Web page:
Swim Straight! How to Master Sighting in Open Water
When swimming in open water, sighting is a crucial skill that allows you to keep a straight course and stay on target. Seeing the horizon is more than just looking up; it is also about minimizing disturbances to your swimming rhythm while spotting the horizon efficiently. We’ll discuss how to incorporate effective sighting techniques into your training routine in order to navigate open waters with precision in this article.
You can spot your reference points while swimming by taking brief, quick glances forward without interrupting your stroke when you sight. As you continue swimming, let your visual cortex process the information while you glance forward and return your head smoothly to the water instead of holding your head up for extended periods.
Try this on dry land first when you arrive at your swim spot, whether it’s a pool, lake or ocean. First close your eyes and generally face a direction that has some interesting objects in the distance. This could be the buoys on your swim course, a marina, a parking lot or a group of people. Don’t study the area first before closing your eyes…that’s cheating! Close your eyes first and then rotate your body to facd the direction you’ve chosen, or you can have a friend help point you the right way, while taking turns.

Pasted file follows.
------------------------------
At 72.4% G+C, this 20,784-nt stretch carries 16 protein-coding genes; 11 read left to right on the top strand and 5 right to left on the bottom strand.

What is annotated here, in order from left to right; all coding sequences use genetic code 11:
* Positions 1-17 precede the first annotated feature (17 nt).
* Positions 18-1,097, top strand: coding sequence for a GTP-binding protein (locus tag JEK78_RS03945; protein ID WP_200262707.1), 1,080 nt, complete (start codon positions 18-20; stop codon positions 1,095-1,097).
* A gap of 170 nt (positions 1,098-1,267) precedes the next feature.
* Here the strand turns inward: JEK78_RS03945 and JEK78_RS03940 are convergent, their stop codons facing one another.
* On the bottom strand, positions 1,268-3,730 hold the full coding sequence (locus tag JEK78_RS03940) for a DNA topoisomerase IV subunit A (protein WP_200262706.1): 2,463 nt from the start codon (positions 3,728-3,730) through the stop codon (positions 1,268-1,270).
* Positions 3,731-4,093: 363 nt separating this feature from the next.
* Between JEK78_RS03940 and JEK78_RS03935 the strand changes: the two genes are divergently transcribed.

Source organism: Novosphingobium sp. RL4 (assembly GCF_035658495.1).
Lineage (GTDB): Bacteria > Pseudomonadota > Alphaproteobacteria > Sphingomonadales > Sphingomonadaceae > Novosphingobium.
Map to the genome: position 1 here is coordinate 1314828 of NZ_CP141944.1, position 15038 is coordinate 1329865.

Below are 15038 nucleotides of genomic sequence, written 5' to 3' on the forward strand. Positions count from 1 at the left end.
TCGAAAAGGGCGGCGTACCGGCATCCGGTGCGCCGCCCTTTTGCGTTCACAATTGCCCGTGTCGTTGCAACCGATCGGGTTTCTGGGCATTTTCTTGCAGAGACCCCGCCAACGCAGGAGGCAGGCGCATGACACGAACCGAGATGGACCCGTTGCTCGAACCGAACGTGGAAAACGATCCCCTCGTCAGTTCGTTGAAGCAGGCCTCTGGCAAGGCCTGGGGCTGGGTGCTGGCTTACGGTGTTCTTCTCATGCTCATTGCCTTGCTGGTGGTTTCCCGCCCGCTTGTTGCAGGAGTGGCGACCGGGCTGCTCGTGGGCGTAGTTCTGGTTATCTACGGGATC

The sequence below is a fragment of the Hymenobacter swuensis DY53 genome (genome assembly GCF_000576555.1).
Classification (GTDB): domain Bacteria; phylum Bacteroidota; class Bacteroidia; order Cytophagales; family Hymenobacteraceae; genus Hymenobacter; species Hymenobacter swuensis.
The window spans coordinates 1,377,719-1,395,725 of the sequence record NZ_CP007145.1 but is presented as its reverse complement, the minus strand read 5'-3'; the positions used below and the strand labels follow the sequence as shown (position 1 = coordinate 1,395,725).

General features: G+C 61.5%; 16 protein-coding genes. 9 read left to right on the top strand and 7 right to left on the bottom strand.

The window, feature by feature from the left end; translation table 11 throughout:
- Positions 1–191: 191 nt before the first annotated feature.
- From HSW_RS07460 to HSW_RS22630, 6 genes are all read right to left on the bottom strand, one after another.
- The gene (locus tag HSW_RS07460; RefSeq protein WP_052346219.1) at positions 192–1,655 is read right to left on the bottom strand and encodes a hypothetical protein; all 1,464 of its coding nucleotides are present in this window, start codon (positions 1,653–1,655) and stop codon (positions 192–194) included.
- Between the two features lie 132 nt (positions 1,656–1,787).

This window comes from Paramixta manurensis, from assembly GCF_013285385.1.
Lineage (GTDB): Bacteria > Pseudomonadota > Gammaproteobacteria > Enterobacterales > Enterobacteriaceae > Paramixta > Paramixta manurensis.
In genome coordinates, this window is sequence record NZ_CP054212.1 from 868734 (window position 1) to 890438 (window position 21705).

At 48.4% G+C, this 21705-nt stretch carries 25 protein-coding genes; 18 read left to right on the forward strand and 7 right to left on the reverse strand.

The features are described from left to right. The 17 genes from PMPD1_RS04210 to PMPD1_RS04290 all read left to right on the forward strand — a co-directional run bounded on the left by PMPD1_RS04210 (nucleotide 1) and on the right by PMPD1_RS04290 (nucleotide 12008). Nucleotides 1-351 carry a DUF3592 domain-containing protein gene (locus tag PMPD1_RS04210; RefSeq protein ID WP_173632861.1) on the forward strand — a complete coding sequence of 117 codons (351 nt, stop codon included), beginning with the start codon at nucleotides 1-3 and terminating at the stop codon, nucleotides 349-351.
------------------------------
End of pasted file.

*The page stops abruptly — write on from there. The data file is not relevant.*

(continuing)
You can also try this right where you are reading this article…when you’re ready, do NOT look up from your screen without first closing your eyes. Close your eyes THEN lift your head to face any direction that you know has some objects in front of you.
Now with your eyes closed, open and close them as quickly as you can and keep them closed. Don’t open your eyes, look around and close them again, you’re simply going to blink once, eyes open then closed again. With your eyes closed, you’ll have a visual memory of what you just saw even if you can’t identify specific objects. If you are doing this with a partner, describe what you saw. If on a swim course, you’ll probably want to identify the buoys right? Now decide what additional information you want to gather for your 2nd blink. Do you need to rotate your head a little to face a specific direction so whatever you’re trying to gather information about is more in front of you? Did you see colors but you’re not sure what the colors are? Did you see a car but thought there may be more?
Repeat the blink again, keeping your eyes closed when you’re done. You can blink at a speed that allows you to “see” more, but remember that after you close your eyes, you continue to “see” what was there. If the lighting is bright enough you may even notice a literal impression on your retina after your eyes are closed. it takes several seconds for the cells on the back of the eye to revert back to their neutral state, and during that time, you’re brain is still getting the signal of what was imprinted on the retina.